Real Bravery Is Not Climbing Everest

Institutionalized mountain detaches hikers from risk: Freddie Wilkinson
By Kevin Spak,  Newser Staff
Posted May 18, 2012 12:13 PM CDT
Real Bravery Is Not Climbing Everest
In this Oct. 27, 2011 file photo, the last light of the day sets on Mount Everest as it rises behind Mount Nuptse as seen from Tengboche, in the Himalaya's Khumbu region, Nepal.   (AP Photo/Kevin Frayer, File)

We're in Everest peak season, and that means we'll probably hear much about the triumphs and tragedies on the mountain. But the "shrewdest and most independent decision of the season" came from Russell Brice, owner of Himalayan Experience, who cancelled his entire season because he thought conditions were too dangerous, writes veteran climber Freddie Wilkinson in the New York Times. Mountain climbing is supposed to be about "shrewd and independent decision making," but at Everest it increasingly isn't.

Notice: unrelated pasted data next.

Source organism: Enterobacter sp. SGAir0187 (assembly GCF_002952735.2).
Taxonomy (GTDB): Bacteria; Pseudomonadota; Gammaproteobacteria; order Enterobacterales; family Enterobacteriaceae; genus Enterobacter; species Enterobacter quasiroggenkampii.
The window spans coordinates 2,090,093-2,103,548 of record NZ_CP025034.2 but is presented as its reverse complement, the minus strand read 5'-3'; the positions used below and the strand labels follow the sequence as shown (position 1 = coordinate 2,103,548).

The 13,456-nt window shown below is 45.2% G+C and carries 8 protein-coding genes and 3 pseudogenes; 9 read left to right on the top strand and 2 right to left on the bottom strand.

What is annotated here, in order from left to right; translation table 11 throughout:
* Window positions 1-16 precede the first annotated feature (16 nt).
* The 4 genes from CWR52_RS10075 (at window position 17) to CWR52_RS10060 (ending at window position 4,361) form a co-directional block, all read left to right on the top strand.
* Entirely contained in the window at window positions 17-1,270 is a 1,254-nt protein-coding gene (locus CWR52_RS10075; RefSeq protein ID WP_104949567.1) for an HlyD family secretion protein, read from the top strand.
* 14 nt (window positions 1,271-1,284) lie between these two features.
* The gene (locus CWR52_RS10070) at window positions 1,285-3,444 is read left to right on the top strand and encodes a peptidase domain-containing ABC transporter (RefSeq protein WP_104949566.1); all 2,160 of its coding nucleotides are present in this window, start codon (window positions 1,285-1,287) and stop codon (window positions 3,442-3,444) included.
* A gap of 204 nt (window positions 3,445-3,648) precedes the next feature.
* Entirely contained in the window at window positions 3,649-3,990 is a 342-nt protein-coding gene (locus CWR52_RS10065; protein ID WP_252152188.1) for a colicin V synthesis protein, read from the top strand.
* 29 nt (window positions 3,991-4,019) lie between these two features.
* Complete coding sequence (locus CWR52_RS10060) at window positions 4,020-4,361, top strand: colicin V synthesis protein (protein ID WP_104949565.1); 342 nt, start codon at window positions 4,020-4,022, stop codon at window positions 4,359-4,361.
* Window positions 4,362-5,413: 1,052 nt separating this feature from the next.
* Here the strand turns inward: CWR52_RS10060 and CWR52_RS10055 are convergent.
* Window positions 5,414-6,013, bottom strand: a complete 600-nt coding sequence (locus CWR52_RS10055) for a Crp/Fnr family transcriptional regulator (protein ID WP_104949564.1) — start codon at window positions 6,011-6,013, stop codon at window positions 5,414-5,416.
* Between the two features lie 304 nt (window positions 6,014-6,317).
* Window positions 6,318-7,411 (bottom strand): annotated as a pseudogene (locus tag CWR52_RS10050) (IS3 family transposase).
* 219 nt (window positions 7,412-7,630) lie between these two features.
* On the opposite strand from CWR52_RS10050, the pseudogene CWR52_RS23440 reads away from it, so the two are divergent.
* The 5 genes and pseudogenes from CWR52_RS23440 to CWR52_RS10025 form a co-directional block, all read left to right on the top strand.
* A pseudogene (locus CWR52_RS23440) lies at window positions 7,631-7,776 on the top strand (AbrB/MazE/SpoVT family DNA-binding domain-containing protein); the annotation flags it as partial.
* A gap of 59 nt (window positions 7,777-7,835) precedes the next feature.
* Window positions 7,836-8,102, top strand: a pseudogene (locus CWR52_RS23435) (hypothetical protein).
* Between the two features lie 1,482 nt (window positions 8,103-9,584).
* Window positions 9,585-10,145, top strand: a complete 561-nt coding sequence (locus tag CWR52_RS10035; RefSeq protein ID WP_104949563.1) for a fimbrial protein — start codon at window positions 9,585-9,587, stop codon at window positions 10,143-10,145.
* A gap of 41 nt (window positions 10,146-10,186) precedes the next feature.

Thanks to Everest's overwhelming popularity, the trail is "institutionally maintained," clearly marked by miles of rope. "A vast majority of climbers simply start at the bottom of the mountain and go where the ropes lead them," Wilkinson laments. But the trek isn't as safe as it looks; dry conditions this year have led to a host of avalanches and ice falls. No skill can protect you from those disasters. "Mountaineers have one final option … They can choose not to be there in the first place." Click for Wilkinson's full piece. (More Mount Everest stories.)

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